For example, if hand A has two alak, a five and six, hand B has one alak, two sixes and a five, hand C has one alak, an eight, a seven, a four, a two and a one while hand D has two eights, two sevens, two sixes and a five then the match ups occur in order of A, C, B and D because A has the most alak and C has more number cards than B while D has no alak at all. When comparing hand A to hand C, the alak in hand A remove the alak and the eight in hand C from consideration. This leaves hand A with 5 + 6, or 11 points and hand C with 7 + 4 + 2 + 1, or 14 points — hand A drops out and hand C is matched up against hand B. In this case the alak remove each other from consideration leaving hand B with 6 + 6 + 5, or 17 and hand C with 8 + 7 + 4 + 2 + 1, or 22. Hand B drops out and hand C is matched up against hand D. The alak in hand C removes one eight in hand D from consideration. This leaves hand C with 8 + 7 + 4 + 2 + 1 = 22 and hand D with 8 + 7 + 7 + 6 + 6 + 5, or 39, making hand D the winner.
Of uncertain origin, this game developed a great popularity among mercenaries during the Warring States period who then spread it throughout the Misty Sea. The goal of yamiro is to defeat an opponent through a war fought through various engagements. It is difficult to win every battle and winning the war is as much about picking which battles to lose, and how to lose them, as it is about winning engagements.
Starting with a shuffled deck each player is dealt four cards. These form the resources available to the player and are constantly replenished: each time a card is played a new card is drawn from the pile to replace it. Hands are played with each player alternating going first. Traditionally the dealer is the defender in the first hand so the other player goes first. A hand consists of four cards played by each player. A player must play a card on their turn, they cannot skip over or yield their turn. So a hand ends when the defending player plays their fourth card.
At the end of the hand the cards are counted to see who won that hand. Number cards are worth their face value and added together to give a total for the rank-and-file troops. If at least one alak is played then the total is doubled, and if—in addition to the alak—at least one arl has been played then the total is doubled a second time. There is no benefit to playing two alak or two arl, or even playing an arl without an alak. The highest score is achieved by playing two eight cards, an alak and an arl giving a score of 64.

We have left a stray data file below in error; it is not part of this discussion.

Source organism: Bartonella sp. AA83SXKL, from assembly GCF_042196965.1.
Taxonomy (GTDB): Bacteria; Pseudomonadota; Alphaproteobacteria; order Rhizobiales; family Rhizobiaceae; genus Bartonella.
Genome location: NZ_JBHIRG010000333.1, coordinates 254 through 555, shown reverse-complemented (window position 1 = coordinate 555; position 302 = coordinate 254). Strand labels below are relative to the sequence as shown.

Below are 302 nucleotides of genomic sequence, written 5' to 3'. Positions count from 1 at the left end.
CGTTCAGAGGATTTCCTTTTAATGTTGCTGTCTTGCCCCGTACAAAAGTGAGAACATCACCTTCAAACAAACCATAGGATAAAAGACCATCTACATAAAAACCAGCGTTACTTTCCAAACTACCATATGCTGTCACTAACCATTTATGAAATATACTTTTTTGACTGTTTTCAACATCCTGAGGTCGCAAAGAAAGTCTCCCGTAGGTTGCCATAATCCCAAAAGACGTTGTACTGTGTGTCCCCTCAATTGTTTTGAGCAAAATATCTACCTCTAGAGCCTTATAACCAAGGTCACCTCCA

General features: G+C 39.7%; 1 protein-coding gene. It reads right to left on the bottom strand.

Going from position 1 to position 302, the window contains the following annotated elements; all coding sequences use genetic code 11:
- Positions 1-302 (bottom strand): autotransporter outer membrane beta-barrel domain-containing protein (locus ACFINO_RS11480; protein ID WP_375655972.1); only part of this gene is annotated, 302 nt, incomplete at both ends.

However, regardless of the score, the first player to play an arlas wins the hand. Unless the opposing player plays a deiskatun. In that case the second arlas played wins the hand (one deiskatun cancels one arlas), unless the opposing player played a deiskatun, and so on for each arlas-deiskatun pair. Thus if the attacking player plays two arlas then the defending player must either play two deiskatun, or play a deiskatun and an arlas, with the arlas played before the attacking player’s second arlas.
Two teams of two players with the players in a team sitting opposite one another. The dealer deals four cards to each player. The player to his left starts the first hand, the player to their left (the dealer’s partner) starts the second hand, the player to their left starts the third hand and the dealer starts the fourth hand. Only four hands are played.
The starting player plays a card then draws a card, followed by the player on their left, until all players have played four cards. The cards are counted by team to determine which team wins the hand. If a team plays at least one alak then their card total is doubled, and if they play at least one alak and at least one arl then their card total is doubled again.
However, regardless of the score, the first player to play an arlas wins the hand for their team. But one deiskatun cancels one arlas. So if the opposing team played a deiskatun the second arlas played wins the hand unless the opposing team played a deiskatun, and so on for each arlas-deiskatun pair.
The winning team captures the opposing team’s hand, adding it to their capture pile and discarding their own hand. In the event of a tie both hands are discarded.
Once all four hands have been played the capture piles are counted. When counting captures, number cards are worth their face value while face cards are always worth eight points.
Although the strategy of the game comes from playing against a second player, a single player game can be managed by dealing four cards for the player. Each hand starts by turning over the top card of the deck. The player then plays a card, turns over the top card of the deck and draws a card, a total of three times. For the fourth and last card in the hand the player turns over the top card of the deck and plays a card. Victory is determined normally with the winning hand discarded and the opposing hand captured.